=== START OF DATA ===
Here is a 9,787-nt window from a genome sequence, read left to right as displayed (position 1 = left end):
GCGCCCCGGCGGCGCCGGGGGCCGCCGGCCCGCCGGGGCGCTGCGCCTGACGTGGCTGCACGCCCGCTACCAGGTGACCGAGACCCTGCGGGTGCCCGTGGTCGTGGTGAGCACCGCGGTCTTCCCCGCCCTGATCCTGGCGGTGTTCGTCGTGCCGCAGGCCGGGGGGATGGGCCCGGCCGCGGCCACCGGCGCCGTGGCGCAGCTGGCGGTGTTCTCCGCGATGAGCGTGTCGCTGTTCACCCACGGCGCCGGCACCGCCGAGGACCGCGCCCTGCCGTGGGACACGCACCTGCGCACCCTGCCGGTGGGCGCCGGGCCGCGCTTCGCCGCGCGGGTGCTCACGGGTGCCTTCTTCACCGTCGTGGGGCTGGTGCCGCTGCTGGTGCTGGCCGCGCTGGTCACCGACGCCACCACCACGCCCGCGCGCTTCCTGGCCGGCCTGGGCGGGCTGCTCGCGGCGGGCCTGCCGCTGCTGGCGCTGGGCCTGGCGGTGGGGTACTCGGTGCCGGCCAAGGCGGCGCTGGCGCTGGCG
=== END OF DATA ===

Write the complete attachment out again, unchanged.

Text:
Here is a 9,787-nt window from a genome sequence, read left to right as displayed (position 1 = left end):
GCGCCCCGGCGGCGCCGGGGGCCGCCGGCCCGCCGGGGCGCTGCGCCTGACGTGGCTGCACGCCCGCTACCAGGTGACCGAGACCCTGCGGGTGCCCGTGGTCGTGGTGAGCACCGCGGTCTTCCCCGCCCTGATCCTGGCGGTGTTCGTCGTGCCGCAGGCCGGGGGGATGGGCCCGGCCGCGGCCACCGGCGCCGTGGCGCAGCTGGCGGTGTTCTCCGCGATGAGCGTGTCGCTGTTCACCCACGGCGCCGGCACCGCCGAGGACCGCGCCCTGCCGTGGGACACGCACCTGCGCACCCTGCCGGTGGGCGCCGGGCCGCGCTTCGCCGCGCGGGTGCTCACGGGTGCCTTCTTCACCGTCGTGGGGCTGGTGCCGCTGCTGGTGCTGGCCGCGCTGGTCACCGACGCCACCACCACGCCCGCGCGCTTCCTGGCCGGCCTGGGCGGGCTGCTCGCGGCGGGCCTGCCGCTGCTGGCGCTGGGCCTGGCGGTGGGGTACTCGGTGCCGGCCAAGGCGGCGCTGGCGCTGGCG